More than 318 million pounds of electronic waste was diverted from landfills in the first three years of New York’s electronics recycling law, state officials announced, but junked televisions and computer monitors are posing a major problem for municipalities tasked with dealing with the so-called e-waste.
Basil Seggos, the acting commissioner of the state’s Department of Environmental Conservation, said in a statement that DEC will provide funds to help local governments deal with the mounting piles of cathode ray tubes from discarded televisions and monitors. He said DEC will also be stepping up enforcement to ensure full local compliance compliance.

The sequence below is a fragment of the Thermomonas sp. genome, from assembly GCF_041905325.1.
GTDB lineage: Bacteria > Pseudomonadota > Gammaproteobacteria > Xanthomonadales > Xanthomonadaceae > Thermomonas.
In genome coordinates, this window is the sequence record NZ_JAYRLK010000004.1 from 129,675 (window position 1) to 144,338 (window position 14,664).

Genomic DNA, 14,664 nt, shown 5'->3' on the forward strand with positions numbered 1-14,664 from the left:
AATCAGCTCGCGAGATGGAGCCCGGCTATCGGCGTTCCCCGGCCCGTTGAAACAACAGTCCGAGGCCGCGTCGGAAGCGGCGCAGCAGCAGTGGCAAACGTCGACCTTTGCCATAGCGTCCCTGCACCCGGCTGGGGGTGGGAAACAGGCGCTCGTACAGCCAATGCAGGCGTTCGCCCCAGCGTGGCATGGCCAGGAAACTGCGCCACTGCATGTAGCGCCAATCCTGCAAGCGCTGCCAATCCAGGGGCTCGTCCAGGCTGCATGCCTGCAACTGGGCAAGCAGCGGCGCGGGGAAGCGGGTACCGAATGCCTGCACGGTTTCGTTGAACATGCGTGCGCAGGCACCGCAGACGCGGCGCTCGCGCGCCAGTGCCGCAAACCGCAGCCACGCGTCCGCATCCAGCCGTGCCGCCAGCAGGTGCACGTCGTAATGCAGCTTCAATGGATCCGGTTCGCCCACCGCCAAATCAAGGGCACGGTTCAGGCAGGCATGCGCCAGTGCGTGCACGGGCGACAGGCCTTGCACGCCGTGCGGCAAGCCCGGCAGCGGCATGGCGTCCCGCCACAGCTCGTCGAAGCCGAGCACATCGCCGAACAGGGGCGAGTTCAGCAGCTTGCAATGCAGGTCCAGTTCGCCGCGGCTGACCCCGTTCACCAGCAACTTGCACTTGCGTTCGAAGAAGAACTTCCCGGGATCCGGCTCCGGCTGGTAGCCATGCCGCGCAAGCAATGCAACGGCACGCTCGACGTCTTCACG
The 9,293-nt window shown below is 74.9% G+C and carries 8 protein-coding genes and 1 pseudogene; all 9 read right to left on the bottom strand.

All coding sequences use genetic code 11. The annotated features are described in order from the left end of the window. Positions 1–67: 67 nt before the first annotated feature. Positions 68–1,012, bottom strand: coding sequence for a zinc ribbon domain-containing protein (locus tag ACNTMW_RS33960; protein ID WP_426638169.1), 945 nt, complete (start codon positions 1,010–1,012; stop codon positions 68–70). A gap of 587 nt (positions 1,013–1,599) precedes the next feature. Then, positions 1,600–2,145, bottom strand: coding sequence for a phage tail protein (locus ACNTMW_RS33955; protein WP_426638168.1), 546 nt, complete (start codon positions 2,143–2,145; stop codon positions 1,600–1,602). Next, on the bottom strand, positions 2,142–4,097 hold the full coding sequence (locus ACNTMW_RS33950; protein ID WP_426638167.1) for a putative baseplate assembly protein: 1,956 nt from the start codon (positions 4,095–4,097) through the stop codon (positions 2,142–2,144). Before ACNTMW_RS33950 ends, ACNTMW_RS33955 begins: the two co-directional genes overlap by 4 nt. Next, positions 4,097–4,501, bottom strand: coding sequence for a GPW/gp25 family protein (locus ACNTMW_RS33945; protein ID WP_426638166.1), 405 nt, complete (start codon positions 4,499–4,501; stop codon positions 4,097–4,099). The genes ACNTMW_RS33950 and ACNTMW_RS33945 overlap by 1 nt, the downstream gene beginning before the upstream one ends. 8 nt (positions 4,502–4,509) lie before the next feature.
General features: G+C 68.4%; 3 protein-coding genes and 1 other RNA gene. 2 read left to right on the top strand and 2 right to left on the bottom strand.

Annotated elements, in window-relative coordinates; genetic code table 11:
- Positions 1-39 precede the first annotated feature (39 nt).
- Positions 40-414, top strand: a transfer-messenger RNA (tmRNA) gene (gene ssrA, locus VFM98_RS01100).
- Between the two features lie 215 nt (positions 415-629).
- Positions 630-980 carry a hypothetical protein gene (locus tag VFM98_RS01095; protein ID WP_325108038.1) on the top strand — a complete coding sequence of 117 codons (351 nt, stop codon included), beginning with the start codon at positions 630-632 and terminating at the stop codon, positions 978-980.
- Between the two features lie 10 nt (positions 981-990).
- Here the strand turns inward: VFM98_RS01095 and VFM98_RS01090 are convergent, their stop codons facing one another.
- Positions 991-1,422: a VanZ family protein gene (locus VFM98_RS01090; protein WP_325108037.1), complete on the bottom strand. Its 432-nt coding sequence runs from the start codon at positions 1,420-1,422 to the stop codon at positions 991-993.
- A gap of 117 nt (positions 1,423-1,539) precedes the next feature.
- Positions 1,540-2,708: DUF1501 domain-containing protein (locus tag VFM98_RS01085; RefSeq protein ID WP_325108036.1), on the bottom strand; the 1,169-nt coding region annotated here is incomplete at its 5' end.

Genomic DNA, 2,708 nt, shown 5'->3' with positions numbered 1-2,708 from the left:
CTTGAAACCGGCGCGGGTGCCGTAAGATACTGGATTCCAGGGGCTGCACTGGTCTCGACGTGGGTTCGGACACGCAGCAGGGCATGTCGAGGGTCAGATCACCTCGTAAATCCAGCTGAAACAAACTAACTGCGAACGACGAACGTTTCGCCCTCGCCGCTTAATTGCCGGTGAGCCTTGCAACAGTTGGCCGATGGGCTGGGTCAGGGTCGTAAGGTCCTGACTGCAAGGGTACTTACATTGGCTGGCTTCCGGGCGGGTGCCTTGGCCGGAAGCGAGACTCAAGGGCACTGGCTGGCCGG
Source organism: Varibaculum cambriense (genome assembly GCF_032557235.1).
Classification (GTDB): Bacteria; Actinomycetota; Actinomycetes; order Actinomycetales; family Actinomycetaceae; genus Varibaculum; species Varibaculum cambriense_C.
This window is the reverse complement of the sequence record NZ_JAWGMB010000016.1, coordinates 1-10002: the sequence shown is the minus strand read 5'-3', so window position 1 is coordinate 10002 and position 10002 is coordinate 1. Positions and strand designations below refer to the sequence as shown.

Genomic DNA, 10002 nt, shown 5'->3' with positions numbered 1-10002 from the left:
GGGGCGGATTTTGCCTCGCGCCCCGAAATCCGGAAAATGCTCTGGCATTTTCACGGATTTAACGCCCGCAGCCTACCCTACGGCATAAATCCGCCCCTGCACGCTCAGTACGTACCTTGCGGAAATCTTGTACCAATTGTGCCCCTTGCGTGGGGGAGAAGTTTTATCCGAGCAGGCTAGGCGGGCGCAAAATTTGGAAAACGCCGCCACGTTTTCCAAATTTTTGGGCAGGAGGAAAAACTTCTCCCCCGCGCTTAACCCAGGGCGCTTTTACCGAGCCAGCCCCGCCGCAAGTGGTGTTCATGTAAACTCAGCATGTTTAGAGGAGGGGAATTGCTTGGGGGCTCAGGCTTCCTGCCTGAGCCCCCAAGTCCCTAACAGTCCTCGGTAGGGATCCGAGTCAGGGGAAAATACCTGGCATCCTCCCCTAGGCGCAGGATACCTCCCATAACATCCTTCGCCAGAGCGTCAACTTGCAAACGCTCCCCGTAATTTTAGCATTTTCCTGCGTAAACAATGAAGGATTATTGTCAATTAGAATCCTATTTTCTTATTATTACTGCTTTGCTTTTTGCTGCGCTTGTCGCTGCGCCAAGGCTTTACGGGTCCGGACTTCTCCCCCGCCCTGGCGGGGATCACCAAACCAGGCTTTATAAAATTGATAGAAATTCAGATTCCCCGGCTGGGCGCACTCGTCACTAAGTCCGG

The final phase of New York’s 2010 electronics recycling law took effect in January of last year, making it illegal for consumers to throw worn-out or unwanted electronics in the garbage.
Local governments, including the New York Association of Counties, are lobbying to amend the e-waste recycling law to require manufacturers to collect unwanted e-waste.